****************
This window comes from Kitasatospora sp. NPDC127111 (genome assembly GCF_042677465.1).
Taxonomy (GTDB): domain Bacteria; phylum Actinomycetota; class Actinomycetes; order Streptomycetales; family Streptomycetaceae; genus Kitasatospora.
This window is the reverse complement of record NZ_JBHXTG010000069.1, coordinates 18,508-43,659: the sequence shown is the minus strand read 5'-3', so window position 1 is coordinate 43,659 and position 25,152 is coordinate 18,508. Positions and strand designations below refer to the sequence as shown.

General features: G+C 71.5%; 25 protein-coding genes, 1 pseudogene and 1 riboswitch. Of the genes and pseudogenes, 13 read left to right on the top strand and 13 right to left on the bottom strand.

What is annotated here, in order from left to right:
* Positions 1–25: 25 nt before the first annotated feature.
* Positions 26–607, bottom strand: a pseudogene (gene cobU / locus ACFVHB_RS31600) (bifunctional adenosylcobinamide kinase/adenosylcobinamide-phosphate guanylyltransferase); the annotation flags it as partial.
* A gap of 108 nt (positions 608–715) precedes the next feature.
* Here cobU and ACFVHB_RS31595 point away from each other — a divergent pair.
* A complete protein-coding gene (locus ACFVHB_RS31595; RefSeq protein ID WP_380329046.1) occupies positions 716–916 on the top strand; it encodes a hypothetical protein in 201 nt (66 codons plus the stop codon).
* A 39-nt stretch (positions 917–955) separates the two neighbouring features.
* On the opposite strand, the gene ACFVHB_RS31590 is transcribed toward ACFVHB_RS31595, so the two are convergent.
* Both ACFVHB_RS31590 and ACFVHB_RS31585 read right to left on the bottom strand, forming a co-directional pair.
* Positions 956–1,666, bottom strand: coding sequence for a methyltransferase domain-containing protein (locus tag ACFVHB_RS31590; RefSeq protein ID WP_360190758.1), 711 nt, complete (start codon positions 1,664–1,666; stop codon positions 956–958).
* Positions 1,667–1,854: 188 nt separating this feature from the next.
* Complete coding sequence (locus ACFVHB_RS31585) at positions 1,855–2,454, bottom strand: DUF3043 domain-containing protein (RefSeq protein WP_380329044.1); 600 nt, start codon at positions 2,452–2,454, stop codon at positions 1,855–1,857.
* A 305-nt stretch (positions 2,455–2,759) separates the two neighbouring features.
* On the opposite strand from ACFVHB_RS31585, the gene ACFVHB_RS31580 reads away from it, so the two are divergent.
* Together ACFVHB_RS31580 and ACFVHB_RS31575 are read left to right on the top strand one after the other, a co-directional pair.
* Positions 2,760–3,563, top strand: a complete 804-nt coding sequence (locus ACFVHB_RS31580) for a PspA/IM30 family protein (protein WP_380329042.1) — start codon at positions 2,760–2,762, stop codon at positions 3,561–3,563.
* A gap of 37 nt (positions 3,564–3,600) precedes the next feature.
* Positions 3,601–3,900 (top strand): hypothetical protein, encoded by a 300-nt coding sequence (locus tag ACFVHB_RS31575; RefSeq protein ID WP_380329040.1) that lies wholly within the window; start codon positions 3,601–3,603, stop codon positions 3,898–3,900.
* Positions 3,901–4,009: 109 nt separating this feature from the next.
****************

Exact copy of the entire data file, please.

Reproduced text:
This window comes from Kitasatospora sp. NPDC127111 (genome assembly GCF_042677465.1).
Taxonomy (GTDB): domain Bacteria; phylum Actinomycetota; class Actinomycetes; order Streptomycetales; family Streptomycetaceae; genus Kitasatospora.
This window is the reverse complement of record NZ_JBHXTG010000069.1, coordinates 18,508-43,659: the sequence shown is the minus strand read 5'-3', so window position 1 is coordinate 43,659 and position 25,152 is coordinate 18,508. Positions and strand designations below refer to the sequence as shown.

General features: G+C 71.5%; 25 protein-coding genes, 1 pseudogene and 1 riboswitch. Of the genes and pseudogenes, 13 read left to right on the top strand and 13 right to left on the bottom strand.

What is annotated here, in order from left to right:
* Positions 1–25: 25 nt before the first annotated feature.
* Positions 26–607, bottom strand: a pseudogene (gene cobU / locus ACFVHB_RS31600) (bifunctional adenosylcobinamide kinase/adenosylcobinamide-phosphate guanylyltransferase); the annotation flags it as partial.
* A gap of 108 nt (positions 608–715) precedes the next feature.
* Here cobU and ACFVHB_RS31595 point away from each other — a divergent pair.
* A complete protein-coding gene (locus ACFVHB_RS31595; RefSeq protein ID WP_380329046.1) occupies positions 716–916 on the top strand; it encodes a hypothetical protein in 201 nt (66 codons plus the stop codon).
* A 39-nt stretch (positions 917–955) separates the two neighbouring features.
* On the opposite strand, the gene ACFVHB_RS31590 is transcribed toward ACFVHB_RS31595, so the two are convergent.
* Both ACFVHB_RS31590 and ACFVHB_RS31585 read right to left on the bottom strand, forming a co-directional pair.
* Positions 956–1,666, bottom strand: coding sequence for a methyltransferase domain-containing protein (locus tag ACFVHB_RS31590; RefSeq protein ID WP_360190758.1), 711 nt, complete (start codon positions 1,664–1,666; stop codon positions 956–958).
* Positions 1,667–1,854: 188 nt separating this feature from the next.
* Complete coding sequence (locus ACFVHB_RS31585) at positions 1,855–2,454, bottom strand: DUF3043 domain-containing protein (RefSeq protein WP_380329044.1); 600 nt, start codon at positions 2,452–2,454, stop codon at positions 1,855–1,857.
* A 305-nt stretch (positions 2,455–2,759) separates the two neighbouring features.
* On the opposite strand from ACFVHB_RS31585, the gene ACFVHB_RS31580 reads away from it, so the two are divergent.
* Together ACFVHB_RS31580 and ACFVHB_RS31575 are read left to right on the top strand one after the other, a co-directional pair.
* Positions 2,760–3,563, top strand: a complete 804-nt coding sequence (locus ACFVHB_RS31580) for a PspA/IM30 family protein (protein WP_380329042.1) — start codon at positions 2,760–2,762, stop codon at positions 3,561–3,563.
* A gap of 37 nt (positions 3,564–3,600) precedes the next feature.
* Positions 3,601–3,900 (top strand): hypothetical protein, encoded by a 300-nt coding sequence (locus tag ACFVHB_RS31575; RefSeq protein ID WP_380329040.1) that lies wholly within the window; start codon positions 3,601–3,603, stop codon positions 3,898–3,900.
* Positions 3,901–4,009: 109 nt separating this feature from the next.